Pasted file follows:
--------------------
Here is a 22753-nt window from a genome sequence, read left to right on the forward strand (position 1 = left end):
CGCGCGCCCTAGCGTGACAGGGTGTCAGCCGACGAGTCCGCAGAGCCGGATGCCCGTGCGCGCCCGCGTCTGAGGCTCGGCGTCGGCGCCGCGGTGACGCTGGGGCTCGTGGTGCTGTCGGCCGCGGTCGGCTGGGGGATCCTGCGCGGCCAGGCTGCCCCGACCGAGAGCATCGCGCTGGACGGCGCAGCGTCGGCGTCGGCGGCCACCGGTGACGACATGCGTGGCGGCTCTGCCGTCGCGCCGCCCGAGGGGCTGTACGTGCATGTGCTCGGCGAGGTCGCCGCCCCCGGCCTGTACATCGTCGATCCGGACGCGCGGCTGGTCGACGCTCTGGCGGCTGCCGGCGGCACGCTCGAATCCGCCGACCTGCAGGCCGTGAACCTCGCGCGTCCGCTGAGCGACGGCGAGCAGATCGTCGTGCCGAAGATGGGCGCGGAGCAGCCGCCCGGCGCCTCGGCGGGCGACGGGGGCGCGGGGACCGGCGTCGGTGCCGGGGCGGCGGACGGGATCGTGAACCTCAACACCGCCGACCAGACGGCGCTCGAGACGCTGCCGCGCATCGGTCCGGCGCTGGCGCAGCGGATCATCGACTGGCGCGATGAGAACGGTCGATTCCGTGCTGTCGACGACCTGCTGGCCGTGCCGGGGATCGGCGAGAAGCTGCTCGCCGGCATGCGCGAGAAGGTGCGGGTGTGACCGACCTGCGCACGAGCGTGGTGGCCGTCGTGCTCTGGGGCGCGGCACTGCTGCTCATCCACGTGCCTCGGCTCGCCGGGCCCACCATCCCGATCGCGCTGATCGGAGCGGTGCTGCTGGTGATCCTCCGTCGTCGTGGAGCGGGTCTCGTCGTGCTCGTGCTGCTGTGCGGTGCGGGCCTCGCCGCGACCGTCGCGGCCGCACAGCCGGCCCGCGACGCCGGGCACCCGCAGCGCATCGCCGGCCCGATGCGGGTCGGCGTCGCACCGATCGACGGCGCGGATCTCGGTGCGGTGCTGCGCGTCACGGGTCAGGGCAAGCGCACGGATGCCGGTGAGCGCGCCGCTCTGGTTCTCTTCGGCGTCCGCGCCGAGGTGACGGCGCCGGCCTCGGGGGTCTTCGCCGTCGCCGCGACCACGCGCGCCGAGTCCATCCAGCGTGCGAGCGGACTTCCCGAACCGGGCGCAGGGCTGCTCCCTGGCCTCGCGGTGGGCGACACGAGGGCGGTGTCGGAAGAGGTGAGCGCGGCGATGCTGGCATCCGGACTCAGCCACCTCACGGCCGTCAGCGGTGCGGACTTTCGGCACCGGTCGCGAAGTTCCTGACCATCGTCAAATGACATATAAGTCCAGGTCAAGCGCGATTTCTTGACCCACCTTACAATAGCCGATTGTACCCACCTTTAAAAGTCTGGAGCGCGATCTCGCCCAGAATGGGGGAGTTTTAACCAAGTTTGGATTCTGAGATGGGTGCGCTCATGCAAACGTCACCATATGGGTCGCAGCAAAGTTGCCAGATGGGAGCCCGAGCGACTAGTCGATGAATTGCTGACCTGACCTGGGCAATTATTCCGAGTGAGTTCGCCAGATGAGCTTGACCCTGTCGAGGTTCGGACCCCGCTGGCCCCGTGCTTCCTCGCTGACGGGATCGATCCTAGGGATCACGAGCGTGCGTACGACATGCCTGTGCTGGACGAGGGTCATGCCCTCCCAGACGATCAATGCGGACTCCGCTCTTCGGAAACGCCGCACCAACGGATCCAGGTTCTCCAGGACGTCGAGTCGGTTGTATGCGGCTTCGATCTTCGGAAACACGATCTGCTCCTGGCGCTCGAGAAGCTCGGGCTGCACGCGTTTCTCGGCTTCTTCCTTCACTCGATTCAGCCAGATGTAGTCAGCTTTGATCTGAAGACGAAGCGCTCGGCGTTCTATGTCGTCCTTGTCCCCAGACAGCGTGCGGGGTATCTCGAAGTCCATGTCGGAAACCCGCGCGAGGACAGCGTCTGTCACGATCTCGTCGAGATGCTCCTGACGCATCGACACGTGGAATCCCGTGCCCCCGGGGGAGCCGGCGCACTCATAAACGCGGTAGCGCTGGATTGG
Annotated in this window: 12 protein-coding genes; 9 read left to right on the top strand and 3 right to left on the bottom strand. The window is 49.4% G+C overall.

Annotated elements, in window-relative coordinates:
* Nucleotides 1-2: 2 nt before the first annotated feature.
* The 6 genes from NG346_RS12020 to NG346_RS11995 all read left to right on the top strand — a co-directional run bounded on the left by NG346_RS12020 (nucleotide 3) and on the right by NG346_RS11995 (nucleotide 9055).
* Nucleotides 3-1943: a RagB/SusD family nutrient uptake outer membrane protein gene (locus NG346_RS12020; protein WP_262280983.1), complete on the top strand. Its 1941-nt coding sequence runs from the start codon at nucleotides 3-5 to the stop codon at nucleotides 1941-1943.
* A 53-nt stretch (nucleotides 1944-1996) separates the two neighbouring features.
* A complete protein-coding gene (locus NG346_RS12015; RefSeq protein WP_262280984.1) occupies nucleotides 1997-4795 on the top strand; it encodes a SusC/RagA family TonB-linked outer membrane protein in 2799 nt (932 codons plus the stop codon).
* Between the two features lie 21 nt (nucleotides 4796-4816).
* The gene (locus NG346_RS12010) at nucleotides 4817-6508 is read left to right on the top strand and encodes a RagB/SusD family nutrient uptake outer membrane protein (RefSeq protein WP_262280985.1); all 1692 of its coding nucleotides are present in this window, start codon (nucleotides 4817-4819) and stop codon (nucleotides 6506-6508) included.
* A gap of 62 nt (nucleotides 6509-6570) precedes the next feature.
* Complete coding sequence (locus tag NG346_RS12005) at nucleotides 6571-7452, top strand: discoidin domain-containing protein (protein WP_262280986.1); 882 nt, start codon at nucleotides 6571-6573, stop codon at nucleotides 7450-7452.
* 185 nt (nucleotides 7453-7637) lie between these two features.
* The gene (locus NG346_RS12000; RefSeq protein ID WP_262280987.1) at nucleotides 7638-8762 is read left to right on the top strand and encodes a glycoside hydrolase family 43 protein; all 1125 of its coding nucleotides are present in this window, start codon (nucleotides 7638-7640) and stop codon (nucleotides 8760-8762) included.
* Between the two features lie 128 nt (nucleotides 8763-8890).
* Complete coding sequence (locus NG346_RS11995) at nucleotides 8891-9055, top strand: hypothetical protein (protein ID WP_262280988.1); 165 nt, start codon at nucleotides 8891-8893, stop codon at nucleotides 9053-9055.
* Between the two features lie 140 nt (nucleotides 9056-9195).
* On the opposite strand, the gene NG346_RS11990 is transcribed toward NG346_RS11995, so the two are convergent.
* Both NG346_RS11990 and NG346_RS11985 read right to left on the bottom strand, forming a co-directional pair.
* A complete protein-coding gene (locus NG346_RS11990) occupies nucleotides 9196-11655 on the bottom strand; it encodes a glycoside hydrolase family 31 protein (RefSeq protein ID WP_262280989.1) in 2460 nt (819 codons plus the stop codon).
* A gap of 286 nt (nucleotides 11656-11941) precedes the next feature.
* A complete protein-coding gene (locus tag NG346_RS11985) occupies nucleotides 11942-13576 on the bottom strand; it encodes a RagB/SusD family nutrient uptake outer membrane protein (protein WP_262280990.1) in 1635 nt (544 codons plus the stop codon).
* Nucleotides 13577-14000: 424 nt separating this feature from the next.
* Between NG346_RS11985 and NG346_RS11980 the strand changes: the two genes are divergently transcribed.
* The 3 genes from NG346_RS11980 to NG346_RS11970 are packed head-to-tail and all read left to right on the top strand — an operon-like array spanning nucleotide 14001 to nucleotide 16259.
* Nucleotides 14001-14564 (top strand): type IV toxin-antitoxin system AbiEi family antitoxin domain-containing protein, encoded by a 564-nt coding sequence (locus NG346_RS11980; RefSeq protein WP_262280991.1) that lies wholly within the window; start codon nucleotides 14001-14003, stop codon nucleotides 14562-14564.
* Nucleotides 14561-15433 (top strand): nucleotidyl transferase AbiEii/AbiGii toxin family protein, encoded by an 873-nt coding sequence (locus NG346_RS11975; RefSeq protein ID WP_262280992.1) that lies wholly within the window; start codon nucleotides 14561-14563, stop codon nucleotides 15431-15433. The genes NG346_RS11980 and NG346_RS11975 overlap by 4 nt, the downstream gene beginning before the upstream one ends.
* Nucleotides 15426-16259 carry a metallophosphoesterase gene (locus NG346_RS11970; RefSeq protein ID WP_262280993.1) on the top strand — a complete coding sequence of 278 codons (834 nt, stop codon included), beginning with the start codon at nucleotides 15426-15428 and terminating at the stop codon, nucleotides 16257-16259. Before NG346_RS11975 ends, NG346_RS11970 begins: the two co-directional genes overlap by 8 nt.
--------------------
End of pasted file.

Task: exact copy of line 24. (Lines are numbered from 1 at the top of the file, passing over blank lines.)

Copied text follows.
* Nucleotides 13577-14000: 424 nt separating this feature from the next.